Garlic goodness

Little cloves pack intense flavor and bring along some health benefits to boot

March 30, 2011 

  • Chicken breasts with garlic and shallots

    4 servings

    4 skinless, boneless chicken breasts

    2 tablespoons extra virgin olive oil

    6 cloves garlic, thinly sliced

    2 large shallots, thinly sliced

    1/2 cup dry white wine

    1/4 cup fresh cilantro

    Place oil in a skillet over medium heat. Add the chicken and sauté for 3 minutes on each side. Remove the chicken to a warm plate and set aside.

    Add the garlic, shallots and wine to the skillet and sauté for 2 minutes. Return the chicken to the skillet and continue to cook for 10 minutes or until the chicken is cooked through. Add cilantro and stir.

    To serve, place the cooked chicken on a platter and cover with sauce.

    The Unabashed Garlic & Onion Lover’s International Cookbook, Sunny Baker and Michelle Sbraga

    Garlic Lemon Vinaigrette

    2/3 cup

    6 cloves garlic, finely chopped

    1/3 cup extra virgin olive oil

    1/3 cup freshly squeezed lemon juice

    1 1/2 teaspoons grated lemon peel

    1 1/2 teaspoons fresh thyme, minced

    coarse salt and freshly ground pepper to taste

    Combine all ingredients in a glass jar or bottle, shake until well blended. Can be used on salads, pasta or tossed with cooked shrimp.

    The Unabashed garlic & Onion Lover’s International Cookbook, Sunny Baker and Michelle Sbraga

    Bagna Cauda

    3/4 cup

    1/2 cup unsalted butter

    1/4 cup olive oil

    6 cloves garlic, peeled and sliced tissue thin

    2 ounces anchovy fillets, chopped

    salt

    Combine butter and oil in saucepan over low heat. Add garlic and cook for 15 minutes without letting the mixture boil.

    Add anchovies and stir until anchovies dissolve. do not let sauce boil or burn. Season with salt as needed.

    Serve with assortment of raw vegetables like cucumber, celery, carrots, endive, green pepper or cauliflower.

    Craig Claiborne, The NY Times, 1960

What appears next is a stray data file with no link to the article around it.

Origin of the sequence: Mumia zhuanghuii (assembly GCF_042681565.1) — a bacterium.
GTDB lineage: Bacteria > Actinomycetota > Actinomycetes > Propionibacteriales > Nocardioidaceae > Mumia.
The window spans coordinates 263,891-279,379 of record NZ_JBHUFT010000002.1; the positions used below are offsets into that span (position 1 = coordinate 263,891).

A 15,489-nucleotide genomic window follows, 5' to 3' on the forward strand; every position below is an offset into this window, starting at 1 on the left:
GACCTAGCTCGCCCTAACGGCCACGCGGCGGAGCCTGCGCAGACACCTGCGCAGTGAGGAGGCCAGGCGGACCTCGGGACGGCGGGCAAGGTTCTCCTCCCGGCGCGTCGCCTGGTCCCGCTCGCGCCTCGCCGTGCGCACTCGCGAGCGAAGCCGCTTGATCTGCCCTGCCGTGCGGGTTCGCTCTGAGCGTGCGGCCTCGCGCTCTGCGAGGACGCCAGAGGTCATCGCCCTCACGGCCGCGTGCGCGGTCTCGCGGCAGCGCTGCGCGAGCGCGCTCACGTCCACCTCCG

I was just a couple of steps late in answering the knock on the kitchen door. Swinging it wide open, Shari said “I knew you were home, I smelled garlic.”

So I’ve been found out.

In addition to other (possible) character flaws, I am a garlic fiend.

Garlic butter, garlic toast, garlic and herb dips, garlic added to hot sauce when I bake wings, garlic chives from the garden chopped into green salads, you get the idea.

I even found a cookbook titled “The Unabashed Garlic & Onion Lovers International Cookbook” on my bookshelf. It’s been there for a while. Can’t remember who gave it to me.

I reason that garlic is good for you: It helps reduce blood pressure and plaque buildup in the veins and arteries, it can help in the prevention of certain types of cancer and, of course, it keeps vampires away.

Actually, it’s supposed to keep mosquitoes at bay but, hey, a blood sucker is a blood sucker.

Anyway, when Shari was at the house, I think I had been sautéing a couple of chopped cloves of garlic in a couple of tablespoons of butter and olive oil with red pepper flakes for a super-quick sauce to pour over pasta. It’s a lunch or dinner that I can take with me to work when I’m between paychecks. If I’m flush, I usually add five or six large fresh shrimp to the mix and sprinkle with grated Parmesan cheese. Simple, quick and delicious.

The recipe I’ve included for bagna cauda can be used as a sauce over pasta as well. I like to dip fresh veggies in the sauce... I figure it’s healthier than a bag of potato chips and store-bought dip.

And, I’m not the only one in the family that loves garlic.

Shari went through a phase where she ate quite a lot of garlic dill pickles when she was younger. Imagine sharing a bedroom with that!

I guess it just comes naturally.

Shari called me before I sat down to write this to share her latest garlic-inspired recipe: Take a two-pound pork loin and 16 cloves of chopped garlic, a teaspoon of grated fresh ginger, a couple of tablespoons of olive oil, salt and pepper. Split open the loin and place half of the chopped garlic inside. Rub the outside of the loin with the remaining garlic, ginger, oil, salt and pepper to taste. Cover and put in the refrigerator to marinate overnight. In the morning, lightly sear the loin on all sides then either bake at 325 for two hours or place in a crock pot over slow heat for eight hours.

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